From the “mountaintop moment” of approaching his Broadway debut in a lead role to the sudden shuttering of Broadway and adapting the musical for film, the road to production for Diana has been full of ups and downs. 

You can read more from Roe about what it was like producing the filmed version during COVID-19 here.


Jimmie Williams ’94 remembers having unmatched opportunities at Westminster, like master classes and the ability to play in world-class venues and top competitions. The example the faculty members set for him is never far from his mind either: “The first time I had the opportunity to conduct a small chamber orchestra, I remembered the way Linda Cherniavsky had been able to communicate through her conducting. Her power in being able to lead an orchestra was really quite moving.”

Many of Jimmie’s orchestra memories revolve around the emotions evoked through music. And now, he creates pieces that evoke emotion in people all over the world as a composer. After about 10 years working in hedge fund management, Jimmie dove into a music composition career in 2013 amid an increasing sense of dissatisfaction.

“I’d kept in touch with some of my music professors from Columbia (where he earned a composition degree), and they were saying, ‘Enough’s enough. Get back into it,’” he says. “So, I found ways to meet my goal of becoming a professional composer. I found my passion again.”

Jimmie applied to a few competitive mentorship programs and re-started his studies with a mentorship through the BMI Foundation. After completing that and a few other competitive mentorships and residencies,

Jimmie now composes music for movies, television, and even video games. An upcoming Emmett Till documentary is among the recent projects he’s most proud of.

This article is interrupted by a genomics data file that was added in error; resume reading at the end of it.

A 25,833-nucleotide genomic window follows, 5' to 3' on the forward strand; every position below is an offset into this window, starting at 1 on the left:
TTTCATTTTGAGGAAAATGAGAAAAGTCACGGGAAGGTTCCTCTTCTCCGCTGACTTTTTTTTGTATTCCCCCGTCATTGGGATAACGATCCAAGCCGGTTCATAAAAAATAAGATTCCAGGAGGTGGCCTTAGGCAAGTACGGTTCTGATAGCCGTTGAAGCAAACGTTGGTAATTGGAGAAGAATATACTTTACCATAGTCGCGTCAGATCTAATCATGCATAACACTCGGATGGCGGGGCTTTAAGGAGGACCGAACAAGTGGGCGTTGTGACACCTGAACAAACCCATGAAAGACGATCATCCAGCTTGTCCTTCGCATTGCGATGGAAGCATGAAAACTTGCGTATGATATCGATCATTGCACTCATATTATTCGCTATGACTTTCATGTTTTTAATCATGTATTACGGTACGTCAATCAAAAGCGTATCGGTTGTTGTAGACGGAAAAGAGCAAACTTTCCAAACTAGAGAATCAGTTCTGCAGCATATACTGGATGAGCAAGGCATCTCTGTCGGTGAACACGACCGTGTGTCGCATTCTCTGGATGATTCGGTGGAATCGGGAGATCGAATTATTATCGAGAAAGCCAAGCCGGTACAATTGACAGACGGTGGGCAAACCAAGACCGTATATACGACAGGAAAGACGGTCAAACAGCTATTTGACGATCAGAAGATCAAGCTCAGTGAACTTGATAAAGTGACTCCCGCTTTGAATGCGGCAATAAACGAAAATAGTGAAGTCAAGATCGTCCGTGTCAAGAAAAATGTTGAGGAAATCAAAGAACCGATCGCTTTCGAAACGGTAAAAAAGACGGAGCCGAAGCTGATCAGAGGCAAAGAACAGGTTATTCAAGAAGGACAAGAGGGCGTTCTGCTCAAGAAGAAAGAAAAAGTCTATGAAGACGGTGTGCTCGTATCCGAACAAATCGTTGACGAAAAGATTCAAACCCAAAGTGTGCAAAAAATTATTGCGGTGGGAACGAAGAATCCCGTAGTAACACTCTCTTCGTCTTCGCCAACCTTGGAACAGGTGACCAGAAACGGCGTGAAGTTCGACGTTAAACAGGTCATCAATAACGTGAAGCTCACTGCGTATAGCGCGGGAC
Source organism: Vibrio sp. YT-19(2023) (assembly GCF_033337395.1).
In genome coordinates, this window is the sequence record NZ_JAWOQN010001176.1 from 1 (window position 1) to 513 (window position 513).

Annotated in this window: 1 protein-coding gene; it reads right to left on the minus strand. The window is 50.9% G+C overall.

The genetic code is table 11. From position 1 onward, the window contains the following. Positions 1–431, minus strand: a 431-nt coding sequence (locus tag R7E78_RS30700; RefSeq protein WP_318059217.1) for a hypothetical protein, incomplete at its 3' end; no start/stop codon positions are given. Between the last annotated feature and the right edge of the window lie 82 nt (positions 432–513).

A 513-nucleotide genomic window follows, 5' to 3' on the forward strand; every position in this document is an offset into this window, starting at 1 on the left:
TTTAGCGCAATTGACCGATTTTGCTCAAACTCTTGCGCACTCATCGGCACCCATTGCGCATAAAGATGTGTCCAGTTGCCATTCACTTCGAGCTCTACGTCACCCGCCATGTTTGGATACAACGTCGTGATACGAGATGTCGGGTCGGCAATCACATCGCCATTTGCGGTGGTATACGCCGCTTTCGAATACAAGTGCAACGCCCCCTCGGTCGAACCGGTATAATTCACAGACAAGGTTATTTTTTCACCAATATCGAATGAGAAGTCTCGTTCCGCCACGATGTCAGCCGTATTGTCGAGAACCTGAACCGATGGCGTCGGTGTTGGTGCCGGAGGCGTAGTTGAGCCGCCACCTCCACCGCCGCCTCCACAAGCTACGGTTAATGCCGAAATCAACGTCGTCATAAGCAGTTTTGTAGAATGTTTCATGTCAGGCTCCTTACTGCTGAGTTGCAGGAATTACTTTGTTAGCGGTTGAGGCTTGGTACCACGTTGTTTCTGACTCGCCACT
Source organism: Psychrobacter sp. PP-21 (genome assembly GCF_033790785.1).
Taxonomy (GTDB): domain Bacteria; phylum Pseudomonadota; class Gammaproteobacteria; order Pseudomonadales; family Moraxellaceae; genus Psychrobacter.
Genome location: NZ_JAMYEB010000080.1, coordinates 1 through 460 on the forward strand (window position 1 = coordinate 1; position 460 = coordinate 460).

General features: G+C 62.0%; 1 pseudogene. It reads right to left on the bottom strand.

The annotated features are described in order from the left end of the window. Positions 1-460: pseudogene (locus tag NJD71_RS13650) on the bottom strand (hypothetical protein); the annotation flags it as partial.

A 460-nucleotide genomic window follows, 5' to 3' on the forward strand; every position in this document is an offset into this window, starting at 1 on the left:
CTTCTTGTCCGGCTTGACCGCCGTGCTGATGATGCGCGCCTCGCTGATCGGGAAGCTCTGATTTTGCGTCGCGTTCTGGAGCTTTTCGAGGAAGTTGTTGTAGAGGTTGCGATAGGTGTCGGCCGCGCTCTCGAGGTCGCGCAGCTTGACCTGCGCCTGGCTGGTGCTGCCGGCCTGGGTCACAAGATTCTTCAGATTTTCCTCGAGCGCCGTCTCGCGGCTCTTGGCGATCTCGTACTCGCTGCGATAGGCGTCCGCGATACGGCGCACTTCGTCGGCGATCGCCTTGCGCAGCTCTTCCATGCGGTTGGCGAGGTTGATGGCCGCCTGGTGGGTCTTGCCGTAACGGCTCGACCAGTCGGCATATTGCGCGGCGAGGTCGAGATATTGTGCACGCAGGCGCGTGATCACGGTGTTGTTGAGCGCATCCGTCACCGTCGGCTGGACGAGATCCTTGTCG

Composing music for media involves balancing many factors: character arcs, plot changes, the vision of directors and producers, the time period and setting of a story, and more. Jimmie’s years playing violin in Westminster’s orchestra guide him in the teamwork necessary for working on projects with so many people vested in the final result. “When you’re playing in an orchestra, you have to listen to the conductor, to each other, and work together. I try to bring in aspects of that with everything I do,” he says.

With an analytical mindset and a teamwork approach, success is possible—even in fields as different as finance and fine arts.


George Case ’01 still remembers Westminster as a place where “yes” was the answer when he wanted a new challenge. “Westminster was such a good match for me because as I was searching for ways to express myself and manifest my art, I was met with a constant stream of, ‘Yes, try it. Here are some resources and some support,’” he says.

From Pam Elrod inviting him to conduct a group for the annual concert at Holy Spirit Catholic Church to Scott Morris bringing him on as a section leader in the church choir he conducted to Eric Brannen giving him increasing responsibility levels in the summer theatre intensive, George remembers many opportunities to stretch himself: “One of the best parts of Westminster, for me, was having such incredible faculty members, especially in music, who would provide every bit of training I wanted, who could recognize and nurture their students’ talents, and who could prepare us in such great ways.”

After finishing a doctoral program in conducting in 2013, George joined the Boston Conservatory as the Director of Choral Activities and continues to teach online since moving to New Mexico in 2020 (a move planned pre-pandemic). George sings with both the Santa Fe Desert Chorale and the Skylark Vocal Ensemble, founded by fellow Wildcat Matthew Guard ’98. A performance with Skylark in McCain Chapel actually ended up being George’s last live engagement before COVID-19 hit!

In the midst of the changes brought on by COVID-19, George calls the resilience of the music world “spectacular.” “I have seen so many colleagues continue creating and embracing technology in a way we’ve shied away from in the past. With that, though, is the hope we can return to live music while carrying the things we’ve learned with us.”